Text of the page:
The new island of lava is now half kilometer wide (500m) and 40 meters high. And now, according to the director of the National Geographic Institute (IGN) in the Canary Islands, María José Blanco, it is in danger of cracking and collapsing into the sea.
The lava island has grown as large as the cliff it poured over and is still expending. If it continues, the delta will destabilize and could easily split and collapse into the sea, releasing gases abruptly, triggering explosions from chemical reactions, and producing large waves.
Such a collapse wouldn’t, however, trigger a dangerous tsunami that would devastate nearb islands, Europe or even the US.
Hazards of delta collapse
There are several hazards to this. Getting too close to an ocean entry, either on land or from the sea, is potentially deadly. Primary hazards include:
- Sudden collapse of a lava delta (new land created at ocean entry) and the adjacent sea cliff into the ocean
- Large explosions triggered by delta collapse.
- Waves of scalding hot water from ocean swells and delta collapse.
- Steam plumes that rain hydrochloric acid and tiny volcanic glass particles downwind from the entry point.
Lava deltas collapse without warning
Lava entering the ocean builds a delta on top of unstable lava fragments along the steep submarine slope. As the delta grows seaward and laterally along the shoreline, it may slowly settle or sink as the loose rock debris shifts under the weight of overlying lava flows.
All or part of the delta can collapse into the ocean when the underlying debris can no longer support the delta’s growing mass or is undercut by a deeper submarine landslide. The collapses occur suddenly or over a period of several hours.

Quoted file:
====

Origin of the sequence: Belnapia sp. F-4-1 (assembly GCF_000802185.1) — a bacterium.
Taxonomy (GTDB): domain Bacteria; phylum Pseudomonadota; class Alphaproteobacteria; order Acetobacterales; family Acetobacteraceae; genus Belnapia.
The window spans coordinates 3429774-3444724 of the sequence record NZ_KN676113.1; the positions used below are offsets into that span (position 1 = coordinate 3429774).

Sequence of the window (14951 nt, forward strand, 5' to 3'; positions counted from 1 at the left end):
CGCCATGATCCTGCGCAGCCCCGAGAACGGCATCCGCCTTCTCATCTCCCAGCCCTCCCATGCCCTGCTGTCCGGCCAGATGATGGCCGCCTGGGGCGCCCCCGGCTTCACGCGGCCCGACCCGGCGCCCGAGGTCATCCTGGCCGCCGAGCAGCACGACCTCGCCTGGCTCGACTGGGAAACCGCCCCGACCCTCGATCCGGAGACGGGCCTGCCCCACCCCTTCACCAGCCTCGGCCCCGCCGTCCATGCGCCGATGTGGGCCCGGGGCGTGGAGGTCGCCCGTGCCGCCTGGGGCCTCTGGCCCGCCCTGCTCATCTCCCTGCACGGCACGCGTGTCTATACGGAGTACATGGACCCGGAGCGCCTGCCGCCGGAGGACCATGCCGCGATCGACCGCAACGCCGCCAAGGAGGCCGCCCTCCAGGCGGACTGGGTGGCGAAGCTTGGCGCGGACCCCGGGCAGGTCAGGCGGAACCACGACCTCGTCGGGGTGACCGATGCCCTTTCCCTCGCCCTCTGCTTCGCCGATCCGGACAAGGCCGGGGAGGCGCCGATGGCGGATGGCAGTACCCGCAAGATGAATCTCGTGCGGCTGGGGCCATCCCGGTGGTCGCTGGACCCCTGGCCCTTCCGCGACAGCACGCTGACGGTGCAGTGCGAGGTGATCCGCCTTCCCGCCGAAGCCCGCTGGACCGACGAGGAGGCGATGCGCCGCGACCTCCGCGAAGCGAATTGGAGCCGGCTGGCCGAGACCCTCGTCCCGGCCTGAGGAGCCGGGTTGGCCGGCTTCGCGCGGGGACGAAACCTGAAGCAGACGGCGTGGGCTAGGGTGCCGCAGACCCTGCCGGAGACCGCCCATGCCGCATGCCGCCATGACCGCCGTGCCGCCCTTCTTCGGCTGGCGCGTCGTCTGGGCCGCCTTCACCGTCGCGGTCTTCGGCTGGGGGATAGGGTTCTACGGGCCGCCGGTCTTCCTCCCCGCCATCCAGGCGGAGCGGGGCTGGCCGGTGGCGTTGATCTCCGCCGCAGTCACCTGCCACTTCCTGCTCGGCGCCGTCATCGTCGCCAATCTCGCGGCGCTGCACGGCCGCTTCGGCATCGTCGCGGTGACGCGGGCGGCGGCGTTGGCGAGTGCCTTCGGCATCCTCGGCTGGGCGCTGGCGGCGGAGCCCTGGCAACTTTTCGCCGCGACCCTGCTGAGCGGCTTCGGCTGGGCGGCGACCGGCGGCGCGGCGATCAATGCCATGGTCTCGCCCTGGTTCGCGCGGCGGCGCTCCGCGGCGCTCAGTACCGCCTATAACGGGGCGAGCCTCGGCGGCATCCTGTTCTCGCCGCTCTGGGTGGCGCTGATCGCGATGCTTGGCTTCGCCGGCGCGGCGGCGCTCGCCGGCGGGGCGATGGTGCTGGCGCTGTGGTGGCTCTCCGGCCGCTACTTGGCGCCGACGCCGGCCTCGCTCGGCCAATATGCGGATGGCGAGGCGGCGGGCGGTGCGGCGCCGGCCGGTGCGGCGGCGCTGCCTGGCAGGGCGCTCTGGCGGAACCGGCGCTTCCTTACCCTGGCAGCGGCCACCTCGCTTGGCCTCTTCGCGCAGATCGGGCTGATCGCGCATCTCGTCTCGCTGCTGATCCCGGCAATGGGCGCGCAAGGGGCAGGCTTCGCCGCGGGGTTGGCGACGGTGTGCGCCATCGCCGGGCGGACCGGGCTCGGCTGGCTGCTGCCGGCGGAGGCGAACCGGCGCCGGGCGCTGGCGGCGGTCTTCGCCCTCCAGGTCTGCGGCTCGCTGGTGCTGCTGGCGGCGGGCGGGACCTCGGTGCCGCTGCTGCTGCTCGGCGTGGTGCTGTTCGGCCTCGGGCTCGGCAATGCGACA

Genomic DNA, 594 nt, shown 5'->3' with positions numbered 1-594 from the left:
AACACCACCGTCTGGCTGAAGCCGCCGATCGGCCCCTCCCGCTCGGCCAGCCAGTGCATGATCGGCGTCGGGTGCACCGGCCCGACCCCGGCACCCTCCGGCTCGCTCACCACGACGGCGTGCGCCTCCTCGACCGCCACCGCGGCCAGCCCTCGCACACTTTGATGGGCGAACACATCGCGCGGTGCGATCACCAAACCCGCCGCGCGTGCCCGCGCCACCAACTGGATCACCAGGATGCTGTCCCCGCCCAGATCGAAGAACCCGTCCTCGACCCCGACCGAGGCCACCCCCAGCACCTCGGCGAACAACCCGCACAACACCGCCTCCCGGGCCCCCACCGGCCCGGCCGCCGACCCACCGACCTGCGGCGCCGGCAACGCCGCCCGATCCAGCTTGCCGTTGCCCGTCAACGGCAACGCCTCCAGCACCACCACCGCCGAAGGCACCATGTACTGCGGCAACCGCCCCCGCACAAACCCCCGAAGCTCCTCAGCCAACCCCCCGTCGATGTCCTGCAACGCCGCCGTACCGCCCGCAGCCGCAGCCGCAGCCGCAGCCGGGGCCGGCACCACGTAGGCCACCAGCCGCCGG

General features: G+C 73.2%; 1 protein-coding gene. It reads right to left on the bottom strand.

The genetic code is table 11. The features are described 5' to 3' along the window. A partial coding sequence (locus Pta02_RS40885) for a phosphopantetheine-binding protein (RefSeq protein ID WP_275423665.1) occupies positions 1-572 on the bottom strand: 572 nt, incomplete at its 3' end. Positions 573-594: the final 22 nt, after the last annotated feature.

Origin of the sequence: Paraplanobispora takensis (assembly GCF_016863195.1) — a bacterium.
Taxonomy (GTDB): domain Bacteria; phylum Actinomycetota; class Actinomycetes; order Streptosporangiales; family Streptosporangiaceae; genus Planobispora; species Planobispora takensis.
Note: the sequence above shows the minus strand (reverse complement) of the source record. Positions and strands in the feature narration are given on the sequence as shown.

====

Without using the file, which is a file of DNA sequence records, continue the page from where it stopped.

Delta collapses can also produce waves both onshore and offshore, which can imperil boats next to a collapsing delta.
Cumbre Vieja North Face collapse
Involcan, the Canary Islands Volcanological Institute have reported that the north face of the Cumbre Vieja volcano partially collapsed on October 9, 2021.
New volcanic material is flowing out in various direction and is beginning to create a new path of destruction.
New lava ‘tongue’
A new lava ‘tongue’ is forming as one of the flows has separated from the main path and is making its own way to the sea destroying buildings and banana plantations.
This new flow is located about 150 meters from the sea heading towards the beach of El Charcón.
Bad air quality
Yesterday, the scientific committee was concerned about air quality, which is expected to improve today due to the change in weather conditions, which will favour the dispersion of gases. The dense ash continues to thin the air in the north and east of the island, impeding air traffic.
Meanwhile, La Palma airport has reopened again: